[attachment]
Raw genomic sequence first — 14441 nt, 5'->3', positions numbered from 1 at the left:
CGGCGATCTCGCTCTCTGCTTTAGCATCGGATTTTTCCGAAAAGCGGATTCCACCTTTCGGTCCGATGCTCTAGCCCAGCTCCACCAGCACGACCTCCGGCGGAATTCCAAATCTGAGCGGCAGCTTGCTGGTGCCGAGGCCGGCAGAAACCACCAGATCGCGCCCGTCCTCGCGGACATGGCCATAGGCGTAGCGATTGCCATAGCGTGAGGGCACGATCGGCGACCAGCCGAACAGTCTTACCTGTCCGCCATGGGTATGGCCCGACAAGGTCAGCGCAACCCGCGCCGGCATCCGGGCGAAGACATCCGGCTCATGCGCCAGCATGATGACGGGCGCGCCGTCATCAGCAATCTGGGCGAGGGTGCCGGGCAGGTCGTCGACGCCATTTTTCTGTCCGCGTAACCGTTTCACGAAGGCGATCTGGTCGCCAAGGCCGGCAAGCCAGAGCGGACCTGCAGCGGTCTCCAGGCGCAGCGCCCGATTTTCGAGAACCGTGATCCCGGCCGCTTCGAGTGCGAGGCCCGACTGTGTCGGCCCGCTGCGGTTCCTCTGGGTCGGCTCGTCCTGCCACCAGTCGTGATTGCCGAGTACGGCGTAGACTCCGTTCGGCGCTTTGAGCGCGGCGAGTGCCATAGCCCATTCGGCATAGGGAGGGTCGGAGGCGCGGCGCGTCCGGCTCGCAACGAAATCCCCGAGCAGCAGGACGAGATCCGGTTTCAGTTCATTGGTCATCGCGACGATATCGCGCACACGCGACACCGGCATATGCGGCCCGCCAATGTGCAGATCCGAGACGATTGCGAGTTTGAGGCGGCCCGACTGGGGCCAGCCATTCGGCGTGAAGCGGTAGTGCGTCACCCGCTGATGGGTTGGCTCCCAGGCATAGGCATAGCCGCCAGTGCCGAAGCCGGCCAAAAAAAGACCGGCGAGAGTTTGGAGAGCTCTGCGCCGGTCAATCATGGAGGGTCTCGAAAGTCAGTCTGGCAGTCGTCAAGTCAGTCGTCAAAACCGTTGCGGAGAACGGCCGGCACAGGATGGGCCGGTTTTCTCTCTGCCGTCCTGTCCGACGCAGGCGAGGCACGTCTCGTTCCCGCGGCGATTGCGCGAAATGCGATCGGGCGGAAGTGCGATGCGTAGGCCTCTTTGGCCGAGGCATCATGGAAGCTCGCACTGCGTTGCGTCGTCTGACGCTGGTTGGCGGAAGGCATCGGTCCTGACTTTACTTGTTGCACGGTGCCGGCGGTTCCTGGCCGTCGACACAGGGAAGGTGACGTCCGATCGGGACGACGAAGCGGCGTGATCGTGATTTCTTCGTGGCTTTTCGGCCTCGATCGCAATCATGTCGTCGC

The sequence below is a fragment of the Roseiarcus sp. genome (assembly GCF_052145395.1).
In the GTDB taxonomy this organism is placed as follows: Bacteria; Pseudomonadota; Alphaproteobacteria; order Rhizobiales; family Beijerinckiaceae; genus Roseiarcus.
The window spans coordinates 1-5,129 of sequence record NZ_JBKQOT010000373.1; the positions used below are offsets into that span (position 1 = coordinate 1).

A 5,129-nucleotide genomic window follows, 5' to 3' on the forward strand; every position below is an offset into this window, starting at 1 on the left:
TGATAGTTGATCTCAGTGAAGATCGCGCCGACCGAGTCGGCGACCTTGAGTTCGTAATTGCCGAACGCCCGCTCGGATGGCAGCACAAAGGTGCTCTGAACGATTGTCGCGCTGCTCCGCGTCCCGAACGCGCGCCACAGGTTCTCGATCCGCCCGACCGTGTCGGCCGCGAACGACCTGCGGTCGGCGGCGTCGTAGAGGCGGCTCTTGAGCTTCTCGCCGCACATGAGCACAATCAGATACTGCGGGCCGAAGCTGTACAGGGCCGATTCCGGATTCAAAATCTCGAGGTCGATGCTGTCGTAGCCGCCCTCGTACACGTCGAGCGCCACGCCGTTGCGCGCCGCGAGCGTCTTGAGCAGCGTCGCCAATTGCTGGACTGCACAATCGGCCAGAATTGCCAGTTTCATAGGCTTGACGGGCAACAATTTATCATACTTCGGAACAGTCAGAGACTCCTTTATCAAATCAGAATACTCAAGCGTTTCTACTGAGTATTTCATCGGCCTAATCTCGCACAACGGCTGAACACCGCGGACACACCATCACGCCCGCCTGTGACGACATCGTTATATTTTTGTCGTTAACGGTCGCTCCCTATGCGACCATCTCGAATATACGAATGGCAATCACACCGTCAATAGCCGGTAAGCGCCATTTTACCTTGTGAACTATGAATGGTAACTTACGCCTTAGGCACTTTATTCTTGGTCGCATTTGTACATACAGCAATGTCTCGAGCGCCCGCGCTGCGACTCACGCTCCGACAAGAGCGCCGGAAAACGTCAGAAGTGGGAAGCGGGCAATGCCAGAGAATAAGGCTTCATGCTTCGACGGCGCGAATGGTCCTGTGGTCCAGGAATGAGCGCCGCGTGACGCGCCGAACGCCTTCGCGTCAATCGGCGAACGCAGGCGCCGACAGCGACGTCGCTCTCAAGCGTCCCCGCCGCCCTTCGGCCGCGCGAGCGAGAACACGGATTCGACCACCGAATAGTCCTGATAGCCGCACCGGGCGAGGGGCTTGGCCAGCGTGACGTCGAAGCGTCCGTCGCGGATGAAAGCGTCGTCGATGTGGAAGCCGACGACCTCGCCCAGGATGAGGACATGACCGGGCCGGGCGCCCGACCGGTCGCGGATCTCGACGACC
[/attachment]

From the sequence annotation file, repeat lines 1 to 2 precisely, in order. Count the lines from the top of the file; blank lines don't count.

Raw genomic sequence first — 14441 nt, 5'->3', positions numbered from 1 at the left:
CGGCGATCTCGCTCTCTGCTTTAGCATCGGATTTTTCCGAAAAGCGGATTCCACCTTTCGGTCCGATGCTCTAGCCCAGCTCCACCAGCACGACCTCCGGCGGAATTCCAAATCTGAGCGGCAGCTTGCTGGTGCCGAGGCCGGCAGAAACCACCAGATCGCGCCCGTCCTCGCGGACATGGCCATAGGCGTAGCGATTGCCATAGCGTGAGGGCACGATCGGCGACCAGCCGAACAGTCTTACCTGTCCGCCATGGGTATGGCCCGACAAGGTCAGCGCAACCCGCGCCGGCATCCGGGCGAAGACATCCGGCTCATGCGCCAGCATGATGACGGGCGCGCCGTCATCAGCAATCTGGGCGAGGGTGCCGGGCAGGTCGTCGACGCCATTTTTCTGTCCGCGTAACCGTTTCACGAAGGCGATCTGGTCGCCAAGGCCGGCAAGCCAGAGCGGACCTGCAGCGGTCTCCAGGCGCAGCGCCCGATTTTCGAGAACCGTGATCCCGGCCGCTTCGAGTGCGAGGCCCGACTGTGTCGGCCCGCTGCGGTTCCTCTGGGTCGGCTCGTCCTGCCACCAGTCGTGATTGCCGAGTACGGCGTAGACTCCGTTCGGCGCTTTGAGCGCGGCGAGTGCCATAGCCCATTCGGCATAGGGAGGGTCGGAGGCGCGGCGCGTCCGGCTCGCAACGAAATCCCCGAGCAGCAGGACGAGATCCGGTTTCAGTTCATTGGTCATCGCGACGATATCGCGCACACGCGACACCGGCATATGCGGCCCGCCAATGTGCAGATCCGAGACGATTGCGAGTTTGAGGCGGCCCGACTGGGGCCAGCCATTCGGCGTGAAGCGGTAGTGCGTCACCCGCTGATGGGTTGGCTCCCAGGCATAGGCATAGCCGCCAGTGCCGAAGCCGGCCAAAAAAAGACCGGCGAGAGTTTGGAGAGCTCTGCGCCGGTCAATCATGGAGGGTCTCGAAAGTCAGTCTGGCAGTCGTCAAGTCAGTCGTCAAAACCGTTGCGGAGAACGGCCGGCACAGGATGGGCCGGTTTTCTCTCTGCCGTCCTGTCCGACGCAGGCGAGGCACGTCTCGTTCCCGCGGCGATTGCGCGAAATGCGATCGGGCGGAAGTGCGATGCGTAGGCCTCTTTGGCCGAGGCATCATGGAAGCTCGCACTGCGTTGCGTCGTCTGACGCTGGTTGGCGGAAGGCATCGGTCCTGACTTTACTTGTTGCACGGTGCCGGCGGTTCCTGGCCGTCGACACAGGGAAGGTGACGTCCGATCGGGACGACGAAGCGGCGTGATCGTGATTTCTTCGTGGCTTTTCGGCCTCGATCGCAATCATGTCGTCGC